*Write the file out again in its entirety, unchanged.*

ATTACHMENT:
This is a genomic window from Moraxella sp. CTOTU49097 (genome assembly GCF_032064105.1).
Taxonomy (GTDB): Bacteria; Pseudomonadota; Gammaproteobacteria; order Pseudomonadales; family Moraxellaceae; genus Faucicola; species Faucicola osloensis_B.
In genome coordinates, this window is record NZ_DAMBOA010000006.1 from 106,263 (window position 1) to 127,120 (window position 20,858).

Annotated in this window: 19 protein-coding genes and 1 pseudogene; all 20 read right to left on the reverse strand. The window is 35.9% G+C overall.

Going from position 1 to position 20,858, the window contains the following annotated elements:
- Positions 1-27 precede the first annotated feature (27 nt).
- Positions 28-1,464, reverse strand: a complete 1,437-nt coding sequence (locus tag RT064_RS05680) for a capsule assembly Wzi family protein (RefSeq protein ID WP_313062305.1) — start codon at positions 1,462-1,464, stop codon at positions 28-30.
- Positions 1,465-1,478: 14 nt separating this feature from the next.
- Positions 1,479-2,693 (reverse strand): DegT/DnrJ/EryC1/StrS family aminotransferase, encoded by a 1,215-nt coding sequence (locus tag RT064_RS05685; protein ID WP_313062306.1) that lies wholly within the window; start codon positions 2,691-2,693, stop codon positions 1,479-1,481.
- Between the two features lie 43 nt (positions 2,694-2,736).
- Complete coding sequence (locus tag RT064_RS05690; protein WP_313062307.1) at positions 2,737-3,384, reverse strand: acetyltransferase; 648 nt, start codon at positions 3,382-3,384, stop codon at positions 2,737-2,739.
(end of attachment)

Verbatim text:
This is a genomic window from Moraxella sp. CTOTU49097 (genome assembly GCF_032064105.1).
Taxonomy (GTDB): Bacteria; Pseudomonadota; Gammaproteobacteria; order Pseudomonadales; family Moraxellaceae; genus Faucicola; species Faucicola osloensis_B.
In genome coordinates, this window is record NZ_DAMBOA010000006.1 from 106,263 (window position 1) to 127,120 (window position 20,858).

Annotated in this window: 19 protein-coding genes and 1 pseudogene; all 20 read right to left on the reverse strand. The window is 35.9% G+C overall.

Going from position 1 to position 20,858, the window contains the following annotated elements:
- Positions 1-27 precede the first annotated feature (27 nt).
- Positions 28-1,464, reverse strand: a complete 1,437-nt coding sequence (locus tag RT064_RS05680) for a capsule assembly Wzi family protein (RefSeq protein ID WP_313062305.1) — start codon at positions 1,462-1,464, stop codon at positions 28-30.
- Positions 1,465-1,478: 14 nt separating this feature from the next.
- Positions 1,479-2,693 (reverse strand): DegT/DnrJ/EryC1/StrS family aminotransferase, encoded by a 1,215-nt coding sequence (locus tag RT064_RS05685; protein ID WP_313062306.1) that lies wholly within the window; start codon positions 2,691-2,693, stop codon positions 1,479-1,481.
- Between the two features lie 43 nt (positions 2,694-2,736).
- Complete coding sequence (locus tag RT064_RS05690; protein WP_313062307.1) at positions 2,737-3,384, reverse strand: acetyltransferase; 648 nt, start codon at positions 3,382-3,384, stop codon at positions 2,737-2,739.